J Wrist Surg 2016; 05(03): 217-221
DOI: 10.1055/s-0036-1572509
Scientific Article
Thieme Medical Publishers 333 Seventh Avenue, New York, NY 10001, USA.

Distal Radius Hemiarthroplasty

Brian D. Adams
1  Department of Orthopedic Surgery, Baylor College of Medicine, Houston, Texas
Ericka A. Lawler
2  Department of Orthopedics and Rehabilitation, University of Iowa Hospitals and Clinics, Iowa City, Iowa
Taften L. Kuhl
2  Department of Orthopedics and Rehabilitation, University of Iowa Hospitals and Clinics, Iowa City, Iowa
› Author Affiliations
Further Information

Publication History

10 January 2016

11 January 2016

Publication Date:
19 February 2016 (online)


Introduction Due to a higher risk for implant loosening, particularly of the distal component, patients with physically demanding lifestyles are infrequently considered for total wrist arthroplasty (TWA). A distal radius hemiarthroplasty may obviate the need for the strict restrictions recommended for patients treated by TWA, thus providing another surgical option for active patients with severe wrist arthritis, especially those with articular degeneration of the lunate facet of the radius, capitate head, or combination of both, who are not typically candidates for traditional motion-preserving procedures.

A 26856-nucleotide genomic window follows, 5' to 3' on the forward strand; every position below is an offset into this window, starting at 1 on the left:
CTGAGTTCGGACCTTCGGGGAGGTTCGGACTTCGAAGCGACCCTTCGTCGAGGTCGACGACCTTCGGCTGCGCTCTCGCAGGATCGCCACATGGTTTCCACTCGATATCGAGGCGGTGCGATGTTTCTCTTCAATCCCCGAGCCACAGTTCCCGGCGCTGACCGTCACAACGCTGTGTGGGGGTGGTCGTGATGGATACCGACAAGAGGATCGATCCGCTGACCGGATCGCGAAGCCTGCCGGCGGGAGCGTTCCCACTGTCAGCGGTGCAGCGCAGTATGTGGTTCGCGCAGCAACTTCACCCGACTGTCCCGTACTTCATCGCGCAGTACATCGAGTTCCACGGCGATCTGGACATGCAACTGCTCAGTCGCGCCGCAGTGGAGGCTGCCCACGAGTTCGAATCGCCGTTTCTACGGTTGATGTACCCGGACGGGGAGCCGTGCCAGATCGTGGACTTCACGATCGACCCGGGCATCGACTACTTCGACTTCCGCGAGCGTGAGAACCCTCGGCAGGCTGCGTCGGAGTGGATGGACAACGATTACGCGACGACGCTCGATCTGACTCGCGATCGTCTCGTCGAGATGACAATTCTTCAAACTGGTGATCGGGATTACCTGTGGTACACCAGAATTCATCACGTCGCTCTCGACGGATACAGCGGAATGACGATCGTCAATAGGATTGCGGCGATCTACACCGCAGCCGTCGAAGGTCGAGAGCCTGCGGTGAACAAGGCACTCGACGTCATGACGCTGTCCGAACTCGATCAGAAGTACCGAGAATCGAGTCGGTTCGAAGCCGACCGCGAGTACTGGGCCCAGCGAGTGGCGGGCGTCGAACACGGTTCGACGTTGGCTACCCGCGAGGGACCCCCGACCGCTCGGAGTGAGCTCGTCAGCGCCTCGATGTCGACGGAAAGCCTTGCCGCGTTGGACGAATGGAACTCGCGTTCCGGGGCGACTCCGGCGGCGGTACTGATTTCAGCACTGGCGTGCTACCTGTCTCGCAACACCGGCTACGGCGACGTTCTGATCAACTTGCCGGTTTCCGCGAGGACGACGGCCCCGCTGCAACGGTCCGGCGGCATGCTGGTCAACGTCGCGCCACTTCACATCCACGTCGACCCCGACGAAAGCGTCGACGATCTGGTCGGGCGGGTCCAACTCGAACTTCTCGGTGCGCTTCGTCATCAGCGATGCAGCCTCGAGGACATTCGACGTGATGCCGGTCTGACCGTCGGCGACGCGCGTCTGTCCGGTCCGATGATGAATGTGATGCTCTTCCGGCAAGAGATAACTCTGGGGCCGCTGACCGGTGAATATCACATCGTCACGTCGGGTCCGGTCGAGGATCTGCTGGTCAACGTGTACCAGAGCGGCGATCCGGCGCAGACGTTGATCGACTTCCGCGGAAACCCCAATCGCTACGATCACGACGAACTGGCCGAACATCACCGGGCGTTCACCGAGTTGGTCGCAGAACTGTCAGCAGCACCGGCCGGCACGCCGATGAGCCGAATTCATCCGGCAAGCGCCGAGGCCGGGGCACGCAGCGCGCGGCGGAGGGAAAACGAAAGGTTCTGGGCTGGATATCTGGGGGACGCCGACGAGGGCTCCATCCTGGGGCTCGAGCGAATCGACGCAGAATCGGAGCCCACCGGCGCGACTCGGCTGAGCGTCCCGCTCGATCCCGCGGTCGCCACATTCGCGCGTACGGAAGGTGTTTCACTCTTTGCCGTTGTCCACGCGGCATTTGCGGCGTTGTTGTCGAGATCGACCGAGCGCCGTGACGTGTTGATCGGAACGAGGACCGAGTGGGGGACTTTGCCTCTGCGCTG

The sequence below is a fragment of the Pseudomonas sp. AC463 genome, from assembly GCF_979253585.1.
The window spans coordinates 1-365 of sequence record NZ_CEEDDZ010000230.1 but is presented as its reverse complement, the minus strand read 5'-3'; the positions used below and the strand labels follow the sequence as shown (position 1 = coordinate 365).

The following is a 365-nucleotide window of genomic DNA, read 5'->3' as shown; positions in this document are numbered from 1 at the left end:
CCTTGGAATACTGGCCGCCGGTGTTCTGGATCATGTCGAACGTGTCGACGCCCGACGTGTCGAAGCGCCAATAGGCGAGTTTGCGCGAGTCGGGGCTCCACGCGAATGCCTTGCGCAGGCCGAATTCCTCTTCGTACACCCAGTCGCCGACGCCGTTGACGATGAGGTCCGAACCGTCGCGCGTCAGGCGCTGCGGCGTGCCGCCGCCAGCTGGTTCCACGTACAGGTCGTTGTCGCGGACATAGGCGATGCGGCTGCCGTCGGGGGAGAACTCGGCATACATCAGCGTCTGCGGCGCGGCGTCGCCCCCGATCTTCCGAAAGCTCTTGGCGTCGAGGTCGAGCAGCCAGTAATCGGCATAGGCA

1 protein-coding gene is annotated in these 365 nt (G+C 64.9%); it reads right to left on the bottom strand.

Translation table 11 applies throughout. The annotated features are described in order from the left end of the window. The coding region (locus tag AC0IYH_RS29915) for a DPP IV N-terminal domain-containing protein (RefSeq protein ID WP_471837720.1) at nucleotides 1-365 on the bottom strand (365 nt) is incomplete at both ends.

The purpose of this cadaver study was to evaluate the radiographic static alignment of the wrist following distal radius hemiarthroplasty and after hemiarthroplasty combined with proximal row carpectomy (PRC) to determine if these procedures should be further considered for clinical application.

Materials and Methods Eight fresh-frozen cadaver limbs (age range, 43–82 years) with no history of rheumatoid arthritis or upper extremity trauma were used. Radiodense markers were inserted in the radius and hand. Posteroanterior (PA) fluoroscopic images with the wrist in neutral, radial deviation, and ulnar deviation, and lateral images with the wrist in neutral, flexion, and extension were obtained for each specimen before implantation, after distal radius hemiarthroplasty, and after combined hemiarthroplasty and PRC.

Results On the PA images, the capitate remained within 1.42 and 2.21 mm of its native radial-ulnar position following hemiarthroplasty and hemiarthroplasty with PRC, respectively. Lateral images showed the capitate remained within 1.06 mm of its native dorsal-volar position following hemiarthroplasty and within 4.69 mm following hemiarthroplasty with PRC. Following hemiarthroplasty, capitate alignment changed 2.33 and 2.59 mm compared with its native longitudinal alignment on PA and lateral films, respectively. These changes did not reach statistical significance. As expected, significant shortening in longitudinal alignment was seen on both PA and lateral films for hemiarthroplasty with PRC.

Conclusion A distal radius implant hemiarthroplasty with or without a PRC provides good static alignment of the wrist in a cadaver model and thus supports the concept as potential treatment alternatives for advanced wrist arthritis; however, combined hemiarthroplasty with a PRC has more clinical relevance because it avoids the risk of proximal carpal row instability and eliminates the commonly arthritic radioscaphoid joint.